Let’s be honest: we’d be surprised if many of you out there who are reading this post have ever given more than a thought to the history of orthodontia. Now, we might be wrong about that, especially considering the fact that you have made your way to this very blog. Still, our hunch is that the majority of our readers will have happened upon this blog more than seeking it out in some kind of academic crusade.
That said, we’d venture to say that the reason that many of us haven’t given much thought to the history of orthodontics is because it seems like a relatively modern field of medicine. After all, when you picture Ancient Greece, you don’t really think of folks walking around with pre-modern braces, do you? What would they be made out of, anyway?
Questions like that are exactly what we’ll be answering in today’s blog, A Brief History of Orthodontia. If you are interested in learning what the ancient Greeks and Romans used as appliances, and if you are interested in what happened between way-back-then and 2019, by all means, read on! This blog is for you!
If you thought that the ancient Greeks were the first to experiment with facial esthetics, you’d be wrong. According to Norman Wahl, our earliest written evidence of attempts to correct protruding or crowded teeth comes from 3,000 years ago.
Wahl described the earliest versions of what we now call orthodontia in his special article, Orthodontics in 3 millennia: “Long before braces, long before the word “orthodontics” was coined, it was known that teeth moved in response to pressure. Primitive (and surprisingly well-designed) orthodontic appliances have been found with Greek and Etruscan artifacts. Archaeologists have discovered Egyptian mummies with crude metal bands wrapped around individual teeth. It is speculated that catgut was used to close the gaps.”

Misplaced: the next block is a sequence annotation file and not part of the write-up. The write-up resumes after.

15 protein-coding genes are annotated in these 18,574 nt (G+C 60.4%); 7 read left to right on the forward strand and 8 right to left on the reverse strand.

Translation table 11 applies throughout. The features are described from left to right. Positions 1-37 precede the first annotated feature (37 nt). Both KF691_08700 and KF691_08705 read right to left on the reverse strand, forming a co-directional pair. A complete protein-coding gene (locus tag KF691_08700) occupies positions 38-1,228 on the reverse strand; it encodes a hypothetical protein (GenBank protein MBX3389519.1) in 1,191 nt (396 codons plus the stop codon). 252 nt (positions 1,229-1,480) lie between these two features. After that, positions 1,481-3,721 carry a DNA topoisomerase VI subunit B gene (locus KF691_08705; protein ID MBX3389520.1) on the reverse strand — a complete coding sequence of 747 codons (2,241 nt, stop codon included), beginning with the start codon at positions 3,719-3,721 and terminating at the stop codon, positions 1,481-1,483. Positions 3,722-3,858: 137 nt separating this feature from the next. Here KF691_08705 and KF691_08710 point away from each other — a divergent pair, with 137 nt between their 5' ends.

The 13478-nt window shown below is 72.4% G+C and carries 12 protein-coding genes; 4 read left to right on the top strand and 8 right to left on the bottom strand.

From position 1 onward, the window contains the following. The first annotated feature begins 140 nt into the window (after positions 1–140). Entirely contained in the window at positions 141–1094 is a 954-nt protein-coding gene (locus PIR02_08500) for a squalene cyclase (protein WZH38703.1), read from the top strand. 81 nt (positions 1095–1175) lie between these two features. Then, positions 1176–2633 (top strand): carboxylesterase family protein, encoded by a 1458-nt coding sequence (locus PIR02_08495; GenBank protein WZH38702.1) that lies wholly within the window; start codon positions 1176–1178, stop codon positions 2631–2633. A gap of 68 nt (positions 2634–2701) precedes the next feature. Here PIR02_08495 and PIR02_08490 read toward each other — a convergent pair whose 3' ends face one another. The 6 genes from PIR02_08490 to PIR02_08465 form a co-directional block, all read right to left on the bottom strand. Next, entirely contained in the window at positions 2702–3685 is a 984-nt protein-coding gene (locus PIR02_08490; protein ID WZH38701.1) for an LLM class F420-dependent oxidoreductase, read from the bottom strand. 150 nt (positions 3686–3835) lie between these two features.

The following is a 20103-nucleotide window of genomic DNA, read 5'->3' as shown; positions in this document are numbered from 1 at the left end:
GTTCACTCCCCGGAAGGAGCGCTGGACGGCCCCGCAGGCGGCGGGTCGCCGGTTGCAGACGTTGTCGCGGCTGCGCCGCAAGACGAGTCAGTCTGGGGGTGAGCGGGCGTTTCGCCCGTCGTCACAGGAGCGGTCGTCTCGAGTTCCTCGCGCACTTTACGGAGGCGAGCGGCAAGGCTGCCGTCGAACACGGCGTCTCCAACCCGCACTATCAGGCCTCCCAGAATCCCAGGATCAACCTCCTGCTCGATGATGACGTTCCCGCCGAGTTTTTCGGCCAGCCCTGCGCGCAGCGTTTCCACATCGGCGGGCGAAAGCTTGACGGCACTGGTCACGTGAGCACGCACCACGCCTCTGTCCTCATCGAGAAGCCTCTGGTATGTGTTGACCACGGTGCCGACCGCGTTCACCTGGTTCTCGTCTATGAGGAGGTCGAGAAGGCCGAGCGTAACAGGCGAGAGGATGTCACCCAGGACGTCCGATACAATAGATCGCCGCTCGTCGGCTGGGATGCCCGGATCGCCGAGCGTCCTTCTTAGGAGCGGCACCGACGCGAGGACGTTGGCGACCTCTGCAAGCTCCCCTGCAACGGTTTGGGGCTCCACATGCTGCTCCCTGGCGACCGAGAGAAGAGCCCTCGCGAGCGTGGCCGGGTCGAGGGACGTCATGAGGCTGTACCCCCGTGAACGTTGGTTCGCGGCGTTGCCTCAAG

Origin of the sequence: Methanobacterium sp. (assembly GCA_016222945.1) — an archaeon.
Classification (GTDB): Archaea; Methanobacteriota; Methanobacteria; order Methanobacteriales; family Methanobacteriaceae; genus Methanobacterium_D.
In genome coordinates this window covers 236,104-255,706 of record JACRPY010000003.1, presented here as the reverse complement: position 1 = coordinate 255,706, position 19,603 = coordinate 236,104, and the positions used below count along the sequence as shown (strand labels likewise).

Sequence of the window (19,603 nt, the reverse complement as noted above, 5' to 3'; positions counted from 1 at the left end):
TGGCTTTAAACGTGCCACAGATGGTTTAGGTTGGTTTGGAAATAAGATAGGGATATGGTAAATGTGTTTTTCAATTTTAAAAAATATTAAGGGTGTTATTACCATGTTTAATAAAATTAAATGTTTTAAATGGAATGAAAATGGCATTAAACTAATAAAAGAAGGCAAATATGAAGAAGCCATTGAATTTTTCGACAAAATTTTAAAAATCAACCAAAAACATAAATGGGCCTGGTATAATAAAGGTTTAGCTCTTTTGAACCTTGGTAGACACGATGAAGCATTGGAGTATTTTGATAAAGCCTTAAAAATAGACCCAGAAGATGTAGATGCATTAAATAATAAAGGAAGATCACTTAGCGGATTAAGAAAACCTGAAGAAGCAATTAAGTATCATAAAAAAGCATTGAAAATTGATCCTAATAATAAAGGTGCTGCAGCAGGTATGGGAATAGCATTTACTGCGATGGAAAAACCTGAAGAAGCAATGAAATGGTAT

Although the modern notion of braces wasn’t invented until the early 19th century, the desire for straight teeth dates back much further than that. Though the attempted methods varied from one culture to another, the desire was uniform; people wanted straight teeth!
Perhaps most interesting is the Estrucan use of the appliance intended to benefit the wearer in the afterlife. Circa 1,000 BC, the pre-Greek culture of the Estrucans were the originators of the “bridge.” According to the American Association of Orthodontists (who are something of an authority on the matter), “Archaeologists discovered that part of the burial ritual included the placement of a device that was similar to a mouth guard into the deceased’s mouth. This was done to preserve the spacing and to prevent an inward collapse of the teeth, so the deceased looked good when they entered the afterlife. The bridges were made from pure gold excavated from the ancient site of Satricum in central Italy.”
Interestingly enough, archeologists believe that the Estrucan bridges were exclusively worn by women, with the prevailing thought being that cosmetics and the prioritization of facial attractiveness were more prominent among the females of this culture.
While we are talking about firsts, we’d be remiss if we failed to mention Pliny the Elder, who lived in the first century AD. Pliny is credited with developing the first mechanical treatment, as he filed elongated teeth for the purpose of bringing them back into their proper alignment. Amazingly, Pliny the Elder’s method was used until the 1800s!